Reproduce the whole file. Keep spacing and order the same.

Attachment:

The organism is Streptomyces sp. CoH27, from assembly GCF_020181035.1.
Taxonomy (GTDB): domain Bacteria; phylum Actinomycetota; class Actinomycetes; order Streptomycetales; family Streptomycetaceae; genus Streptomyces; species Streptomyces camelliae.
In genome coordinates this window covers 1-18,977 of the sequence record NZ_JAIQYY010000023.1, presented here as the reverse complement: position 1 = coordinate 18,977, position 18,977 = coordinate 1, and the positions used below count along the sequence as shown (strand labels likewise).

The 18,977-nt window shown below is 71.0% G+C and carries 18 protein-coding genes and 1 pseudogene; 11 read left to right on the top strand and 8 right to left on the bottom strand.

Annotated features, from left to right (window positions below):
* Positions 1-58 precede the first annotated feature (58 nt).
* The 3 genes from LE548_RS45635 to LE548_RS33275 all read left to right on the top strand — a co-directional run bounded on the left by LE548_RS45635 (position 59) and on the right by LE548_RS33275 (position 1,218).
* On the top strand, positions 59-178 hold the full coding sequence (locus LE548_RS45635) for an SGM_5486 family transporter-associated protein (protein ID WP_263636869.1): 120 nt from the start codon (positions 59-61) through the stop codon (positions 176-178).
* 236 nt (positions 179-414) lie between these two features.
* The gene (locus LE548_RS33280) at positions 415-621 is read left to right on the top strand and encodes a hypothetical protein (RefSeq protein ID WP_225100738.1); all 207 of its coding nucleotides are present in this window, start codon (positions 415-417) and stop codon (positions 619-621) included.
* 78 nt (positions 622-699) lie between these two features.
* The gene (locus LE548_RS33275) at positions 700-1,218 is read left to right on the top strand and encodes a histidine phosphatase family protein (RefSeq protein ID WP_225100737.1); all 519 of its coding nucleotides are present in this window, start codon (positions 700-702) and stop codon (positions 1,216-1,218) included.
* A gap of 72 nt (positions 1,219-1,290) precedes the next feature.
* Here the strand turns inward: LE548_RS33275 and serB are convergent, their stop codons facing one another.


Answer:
The organism is Streptomyces sp. CoH27, from assembly GCF_020181035.1.
Taxonomy (GTDB): domain Bacteria; phylum Actinomycetota; class Actinomycetes; order Streptomycetales; family Streptomycetaceae; genus Streptomyces; species Streptomyces camelliae.
In genome coordinates this window covers 1-18,977 of the sequence record NZ_JAIQYY010000023.1, presented here as the reverse complement: position 1 = coordinate 18,977, position 18,977 = coordinate 1, and the positions used below count along the sequence as shown (strand labels likewise).

The 18,977-nt window shown below is 71.0% G+C and carries 18 protein-coding genes and 1 pseudogene; 11 read left to right on the top strand and 8 right to left on the bottom strand.

Annotated features, from left to right (window positions below):
* Positions 1-58 precede the first annotated feature (58 nt).
* The 3 genes from LE548_RS45635 to LE548_RS33275 all read left to right on the top strand — a co-directional run bounded on the left by LE548_RS45635 (position 59) and on the right by LE548_RS33275 (position 1,218).
* On the top strand, positions 59-178 hold the full coding sequence (locus LE548_RS45635) for an SGM_5486 family transporter-associated protein (protein ID WP_263636869.1): 120 nt from the start codon (positions 59-61) through the stop codon (positions 176-178).
* 236 nt (positions 179-414) lie between these two features.
* The gene (locus LE548_RS33280) at positions 415-621 is read left to right on the top strand and encodes a hypothetical protein (RefSeq protein ID WP_225100738.1); all 207 of its coding nucleotides are present in this window, start codon (positions 415-417) and stop codon (positions 619-621) included.
* 78 nt (positions 622-699) lie between these two features.
* The gene (locus LE548_RS33275) at positions 700-1,218 is read left to right on the top strand and encodes a histidine phosphatase family protein (RefSeq protein ID WP_225100737.1); all 519 of its coding nucleotides are present in this window, start codon (positions 700-702) and stop codon (positions 1,216-1,218) included.
* A gap of 72 nt (positions 1,219-1,290) precedes the next feature.
* Here the strand turns inward: LE548_RS33275 and serB are convergent, their stop codons facing one another.